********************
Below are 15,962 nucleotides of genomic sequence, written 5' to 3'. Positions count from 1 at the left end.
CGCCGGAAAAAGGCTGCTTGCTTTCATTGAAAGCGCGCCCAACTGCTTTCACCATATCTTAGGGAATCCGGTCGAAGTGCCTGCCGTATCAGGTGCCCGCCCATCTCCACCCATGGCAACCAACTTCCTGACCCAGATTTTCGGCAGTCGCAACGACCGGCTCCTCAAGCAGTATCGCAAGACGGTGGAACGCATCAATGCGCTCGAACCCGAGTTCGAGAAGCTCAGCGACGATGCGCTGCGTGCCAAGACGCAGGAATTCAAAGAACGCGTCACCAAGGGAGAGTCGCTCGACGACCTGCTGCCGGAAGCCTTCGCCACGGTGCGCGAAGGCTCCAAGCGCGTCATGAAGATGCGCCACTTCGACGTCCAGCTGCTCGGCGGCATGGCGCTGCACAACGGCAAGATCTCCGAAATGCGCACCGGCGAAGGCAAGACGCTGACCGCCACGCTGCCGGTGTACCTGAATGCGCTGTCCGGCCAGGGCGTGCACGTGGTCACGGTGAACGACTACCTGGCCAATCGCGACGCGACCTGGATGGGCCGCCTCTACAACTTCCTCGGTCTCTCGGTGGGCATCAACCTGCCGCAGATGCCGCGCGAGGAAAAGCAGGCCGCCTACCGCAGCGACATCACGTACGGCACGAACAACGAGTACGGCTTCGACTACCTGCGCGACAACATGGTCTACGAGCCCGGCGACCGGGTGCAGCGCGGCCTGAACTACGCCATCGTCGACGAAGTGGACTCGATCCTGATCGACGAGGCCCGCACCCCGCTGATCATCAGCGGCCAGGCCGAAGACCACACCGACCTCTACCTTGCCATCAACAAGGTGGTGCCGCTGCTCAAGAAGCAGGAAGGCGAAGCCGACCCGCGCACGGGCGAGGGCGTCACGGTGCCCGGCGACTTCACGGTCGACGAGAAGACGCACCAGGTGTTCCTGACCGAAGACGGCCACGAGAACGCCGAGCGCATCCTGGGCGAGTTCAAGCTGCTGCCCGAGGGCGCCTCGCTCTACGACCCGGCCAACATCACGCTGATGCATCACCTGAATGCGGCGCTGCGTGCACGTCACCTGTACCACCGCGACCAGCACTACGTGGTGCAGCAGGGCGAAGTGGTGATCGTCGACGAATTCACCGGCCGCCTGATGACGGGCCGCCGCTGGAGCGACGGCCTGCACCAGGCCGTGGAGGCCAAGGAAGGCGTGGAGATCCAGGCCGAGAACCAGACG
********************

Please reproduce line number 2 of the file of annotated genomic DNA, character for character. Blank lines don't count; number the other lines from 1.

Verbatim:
CGCCGGAAAAAGGCTGCTTGCTTTCATTGAAAGCGCGCCCAACTGCTTTCACCATATCTTAGGGAATCCGGTCGAAGTGCCTGCCGTATCAGGTGCCCGCCCATCTCCACCCATGGCAACCAACTTCCTGACCCAGATTTTCGGCAGTCGCAACGACCGGCTCCTCAAGCAGTATCGCAAGACGGTGGAACGCATCAATGCGCTCGAACCCGAGTTCGAGAAGCTCAGCGACGATGCGCTGCGTGCCAAGACGCAGGAATTCAAAGAACGCGTCACCAAGGGAGAGTCGCTCGACGACCTGCTGCCGGAAGCCTTCGCCACGGTGCGCGAAGGCTCCAAGCGCGTCATGAAGATGCGCCACTTCGACGTCCAGCTGCTCGGCGGCATGGCGCTGCACAACGGCAAGATCTCCGAAATGCGCACCGGCGAAGGCAAGACGCTGACCGCCACGCTGCCGGTGTACCTGAATGCGCTGTCCGGCCAGGGCGTGCACGTGGTCACGGTGAACGACTACCTGGCCAATCGCGACGCGACCTGGATGGGCCGCCTCTACAACTTCCTCGGTCTCTCGGTGGGCATCAACCTGCCGCAGATGCCGCGCGAGGAAAAGCAGGCCGCCTACCGCAGCGACATCACGTACGGCACGAACAACGAGTACGGCTTCGACTACCTGCGCGACAACATGGTCTACGAGCCCGGCGACCGGGTGCAGCGCGGCCTGAACTACGCCATCGTCGACGAAGTGGACTCGATCCTGATCGACGAGGCCCGCACCCCGCTGATCATCAGCGGCCAGGCCGAAGACCACACCGACCTCTACCTTGCCATCAACAAGGTGGTGCCGCTGCTCAAGAAGCAGGAAGGCGAAGCCGACCCGCGCACGGGCGAGGGCGTCACGGTGCCCGGCGACTTCACGGTCGACGAGAAGACGCACCAGGTGTTCCTGACCGAAGACGGCCACGAGAACGCCGAGCGCATCCTGGGCGAGTTCAAGCTGCTGCCCGAGGGCGCCTCGCTCTACGACCCGGCCAACATCACGCTGATGCATCACCTGAATGCGGCGCTGCGTGCACGTCACCTGTACCACCGCGACCAGCACTACGTGGTGCAGCAGGGCGAAGTGGTGATCGTCGACGAATTCACCGGCCGCCTGATGACGGGCCGCCGCTGGAGCGACGGCCTGCACCAGGCCGTGGAGGCCAAGGAAGGCGTGGAGATCCAGGCCGAGAACCAGACG